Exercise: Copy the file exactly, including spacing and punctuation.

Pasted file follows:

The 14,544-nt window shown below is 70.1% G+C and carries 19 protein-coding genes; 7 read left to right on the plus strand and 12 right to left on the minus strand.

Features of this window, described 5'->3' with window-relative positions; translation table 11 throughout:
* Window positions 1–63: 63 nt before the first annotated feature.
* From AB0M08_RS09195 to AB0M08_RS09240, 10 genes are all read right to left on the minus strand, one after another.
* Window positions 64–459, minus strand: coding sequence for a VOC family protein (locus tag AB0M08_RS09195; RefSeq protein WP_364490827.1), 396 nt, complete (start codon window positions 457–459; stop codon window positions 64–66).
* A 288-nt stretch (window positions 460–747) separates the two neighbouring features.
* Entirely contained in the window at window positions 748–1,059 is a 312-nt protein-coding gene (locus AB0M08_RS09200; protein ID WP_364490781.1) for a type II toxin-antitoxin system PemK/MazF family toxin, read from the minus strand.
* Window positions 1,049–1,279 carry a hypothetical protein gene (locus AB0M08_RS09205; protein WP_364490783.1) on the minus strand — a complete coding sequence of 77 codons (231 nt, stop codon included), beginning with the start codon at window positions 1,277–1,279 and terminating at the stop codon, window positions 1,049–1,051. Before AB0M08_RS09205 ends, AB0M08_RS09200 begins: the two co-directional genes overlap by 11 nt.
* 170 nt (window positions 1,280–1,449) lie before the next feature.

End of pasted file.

The 14,544-nt window shown below is 70.1% G+C and carries 19 protein-coding genes; 7 read left to right on the plus strand and 12 right to left on the minus strand.

Features of this window, described 5'->3' with window-relative positions; translation table 11 throughout:
* Window positions 1–63: 63 nt before the first annotated feature.
* From AB0M08_RS09195 to AB0M08_RS09240, 10 genes are all read right to left on the minus strand, one after another.
* Window positions 64–459, minus strand: coding sequence for a VOC family protein (locus tag AB0M08_RS09195; RefSeq protein WP_364490827.1), 396 nt, complete (start codon window positions 457–459; stop codon window positions 64–66).
* A 288-nt stretch (window positions 460–747) separates the two neighbouring features.
* Entirely contained in the window at window positions 748–1,059 is a 312-nt protein-coding gene (locus AB0M08_RS09200; protein ID WP_364490781.1) for a type II toxin-antitoxin system PemK/MazF family toxin, read from the minus strand.
* Window positions 1,049–1,279 carry a hypothetical protein gene (locus AB0M08_RS09205; protein WP_364490783.1) on the minus strand — a complete coding sequence of 77 codons (231 nt, stop codon included), beginning with the start codon at window positions 1,277–1,279 and terminating at the stop codon, window positions 1,049–1,051. Before AB0M08_RS09205 ends, AB0M08_RS09200 begins: the two co-directional genes overlap by 11 nt.
* 170 nt (window positions 1,280–1,449) lie before the next feature.